Replacement of petrochemistry-based transport fuels and bulk chemicals by industrial biotechnology requires cost-efficient microbial processes, whose feedstock-to-product conversion efficiencies approach theoretical maxima. For many products, such high efficiencies require anaerobic processes and, consequently, industrial microorganisms capable of robust anaerobic growth. Yeasts are robust micro-organisms but, with the notable exception of Saccharomyces species, they share an important limitation with most other eukaryotes: they cannot grow anaerobically.
Even Saccharomyces cerevisiae, the yeast responsible for industrial fuel ethanol production in large-scale anaerobic processes, requires sterols and unsaturated fatty acids (UFAs) for anaerobic growth. Depletion of these anaerobic growth factors deteriorates its fermentation performance. Several ethanol-producing, non-Saccharomyces species have highly attractive properties for industrial application, including a much higher thermotolerance and broader substrate range than S. cerevisiae. However, in addition to sterol and UFA synthesis, these yeasts have other, unidentified oxygen requirements. Unless the molecular basis for these oxygen requirements is elucidated, their huge potential for sustainable production of biofuels and chemicals cannot be accessed by industry.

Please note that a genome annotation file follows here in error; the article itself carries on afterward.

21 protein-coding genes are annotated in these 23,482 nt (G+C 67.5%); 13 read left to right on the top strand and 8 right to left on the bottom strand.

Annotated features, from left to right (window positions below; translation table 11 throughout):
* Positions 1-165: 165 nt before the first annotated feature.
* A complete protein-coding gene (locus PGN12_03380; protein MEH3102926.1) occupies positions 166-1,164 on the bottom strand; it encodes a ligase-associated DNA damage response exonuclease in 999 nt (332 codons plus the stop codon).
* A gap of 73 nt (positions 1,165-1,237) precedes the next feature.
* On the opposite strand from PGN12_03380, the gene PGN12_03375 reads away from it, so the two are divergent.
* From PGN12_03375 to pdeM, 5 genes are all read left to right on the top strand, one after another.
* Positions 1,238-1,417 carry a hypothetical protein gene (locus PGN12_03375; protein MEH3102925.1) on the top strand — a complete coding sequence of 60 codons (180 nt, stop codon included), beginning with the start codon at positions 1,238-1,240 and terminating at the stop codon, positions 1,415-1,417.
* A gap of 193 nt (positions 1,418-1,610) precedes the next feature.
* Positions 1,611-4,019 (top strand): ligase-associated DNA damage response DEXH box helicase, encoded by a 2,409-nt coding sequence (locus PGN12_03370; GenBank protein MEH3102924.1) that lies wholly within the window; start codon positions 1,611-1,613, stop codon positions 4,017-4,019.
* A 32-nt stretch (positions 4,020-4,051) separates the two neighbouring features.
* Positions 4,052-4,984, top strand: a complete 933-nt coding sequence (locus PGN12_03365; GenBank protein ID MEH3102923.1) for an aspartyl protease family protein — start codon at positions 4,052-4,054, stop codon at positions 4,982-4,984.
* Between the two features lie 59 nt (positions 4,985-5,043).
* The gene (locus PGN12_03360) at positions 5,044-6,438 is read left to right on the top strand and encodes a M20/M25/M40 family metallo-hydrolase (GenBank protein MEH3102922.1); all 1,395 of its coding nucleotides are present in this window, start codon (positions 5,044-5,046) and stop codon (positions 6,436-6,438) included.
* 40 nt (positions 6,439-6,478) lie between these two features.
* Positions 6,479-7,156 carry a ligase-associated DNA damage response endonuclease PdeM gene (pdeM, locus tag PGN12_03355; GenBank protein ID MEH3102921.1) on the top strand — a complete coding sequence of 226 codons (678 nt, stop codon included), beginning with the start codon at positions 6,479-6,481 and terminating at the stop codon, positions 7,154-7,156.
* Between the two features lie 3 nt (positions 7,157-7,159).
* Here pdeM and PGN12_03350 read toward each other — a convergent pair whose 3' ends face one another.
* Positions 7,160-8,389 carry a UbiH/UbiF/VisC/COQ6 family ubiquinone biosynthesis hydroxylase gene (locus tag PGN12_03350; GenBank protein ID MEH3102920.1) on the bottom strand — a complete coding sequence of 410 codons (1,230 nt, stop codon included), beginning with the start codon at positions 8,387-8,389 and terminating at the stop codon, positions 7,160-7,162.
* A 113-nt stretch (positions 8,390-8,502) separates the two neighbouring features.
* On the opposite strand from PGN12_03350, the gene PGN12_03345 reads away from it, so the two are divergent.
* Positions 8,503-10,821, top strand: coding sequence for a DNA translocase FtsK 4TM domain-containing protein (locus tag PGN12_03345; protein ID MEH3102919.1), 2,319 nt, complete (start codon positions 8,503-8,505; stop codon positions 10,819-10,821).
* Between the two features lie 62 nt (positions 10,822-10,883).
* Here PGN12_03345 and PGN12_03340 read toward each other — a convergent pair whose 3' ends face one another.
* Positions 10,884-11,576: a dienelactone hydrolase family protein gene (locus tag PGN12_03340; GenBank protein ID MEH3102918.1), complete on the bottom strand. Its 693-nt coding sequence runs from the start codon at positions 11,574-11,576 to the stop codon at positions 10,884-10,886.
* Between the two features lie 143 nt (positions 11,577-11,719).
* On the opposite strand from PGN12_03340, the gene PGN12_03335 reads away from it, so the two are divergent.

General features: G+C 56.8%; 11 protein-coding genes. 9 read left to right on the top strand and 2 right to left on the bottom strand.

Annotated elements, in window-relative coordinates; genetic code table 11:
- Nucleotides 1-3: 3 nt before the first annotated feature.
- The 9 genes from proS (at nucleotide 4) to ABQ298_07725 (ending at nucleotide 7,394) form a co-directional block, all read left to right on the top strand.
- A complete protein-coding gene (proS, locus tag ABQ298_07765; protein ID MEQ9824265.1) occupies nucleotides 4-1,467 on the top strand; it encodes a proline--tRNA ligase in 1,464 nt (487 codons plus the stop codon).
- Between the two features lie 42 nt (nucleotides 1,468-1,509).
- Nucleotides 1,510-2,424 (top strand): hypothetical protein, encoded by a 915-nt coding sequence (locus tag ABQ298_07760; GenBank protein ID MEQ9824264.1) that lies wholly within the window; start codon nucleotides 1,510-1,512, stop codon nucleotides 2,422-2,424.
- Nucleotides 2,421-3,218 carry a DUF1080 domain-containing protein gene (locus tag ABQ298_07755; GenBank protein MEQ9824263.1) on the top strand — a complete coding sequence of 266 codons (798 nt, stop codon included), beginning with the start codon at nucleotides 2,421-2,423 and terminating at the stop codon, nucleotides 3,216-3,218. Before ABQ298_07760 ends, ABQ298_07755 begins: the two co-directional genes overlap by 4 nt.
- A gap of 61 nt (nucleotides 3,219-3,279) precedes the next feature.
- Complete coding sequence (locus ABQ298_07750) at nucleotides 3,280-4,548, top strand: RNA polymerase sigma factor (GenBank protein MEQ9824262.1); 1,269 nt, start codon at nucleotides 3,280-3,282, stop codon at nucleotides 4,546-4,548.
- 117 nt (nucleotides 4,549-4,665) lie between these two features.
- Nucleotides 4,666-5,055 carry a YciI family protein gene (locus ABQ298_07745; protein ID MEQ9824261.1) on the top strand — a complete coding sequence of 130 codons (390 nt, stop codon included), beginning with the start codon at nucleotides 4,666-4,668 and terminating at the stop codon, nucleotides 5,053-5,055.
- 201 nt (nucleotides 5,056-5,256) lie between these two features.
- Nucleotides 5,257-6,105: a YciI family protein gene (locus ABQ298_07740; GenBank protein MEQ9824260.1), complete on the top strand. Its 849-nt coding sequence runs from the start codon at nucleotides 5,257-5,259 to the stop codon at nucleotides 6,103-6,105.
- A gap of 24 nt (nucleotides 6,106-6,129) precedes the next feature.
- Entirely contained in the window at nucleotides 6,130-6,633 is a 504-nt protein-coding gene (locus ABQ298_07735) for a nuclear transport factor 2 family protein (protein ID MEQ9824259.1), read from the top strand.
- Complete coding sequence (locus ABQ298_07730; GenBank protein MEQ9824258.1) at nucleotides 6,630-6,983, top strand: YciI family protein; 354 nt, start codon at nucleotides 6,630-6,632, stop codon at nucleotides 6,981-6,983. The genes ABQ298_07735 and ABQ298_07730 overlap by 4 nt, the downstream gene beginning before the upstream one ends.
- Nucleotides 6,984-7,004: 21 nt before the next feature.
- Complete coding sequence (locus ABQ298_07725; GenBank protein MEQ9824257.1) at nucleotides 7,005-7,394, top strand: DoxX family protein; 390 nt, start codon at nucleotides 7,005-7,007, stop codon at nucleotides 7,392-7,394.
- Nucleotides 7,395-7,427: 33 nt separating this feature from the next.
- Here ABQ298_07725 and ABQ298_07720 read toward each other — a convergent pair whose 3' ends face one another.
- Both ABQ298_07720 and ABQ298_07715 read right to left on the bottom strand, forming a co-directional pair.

This proposal addresses the fundamental scientific question why so many yeasts that can ferment sugars to ethanol are nevertheless unable to grow anaerobically. Moreover, by enabling anaerobic growth of non-Saccharomyces yeasts, it aims to build yeast platforms with unprecedented advantages for industrial biotechnology. The proposed innovative approach to these challenges integrates cutting-edge experimental techniques in quantitative physiology and comparative genomics of yeasts and anaerobic fungi, computational modelling, and synthetic-biology-assisted metabolic engineering of different yeast species.
- Technik und TechnologieIndustrielle BiotechnologieMetabolic Engineering
- NaturwissenschaftenChemiewissenschaftenorganische ChemieAlkohole
- Technik und TechnologieIndustrielle BiotechnologieBioprozesstechnikFermentation
FinanzierungsplanERC-ADG - Advanced Grant
2628 CN Delft
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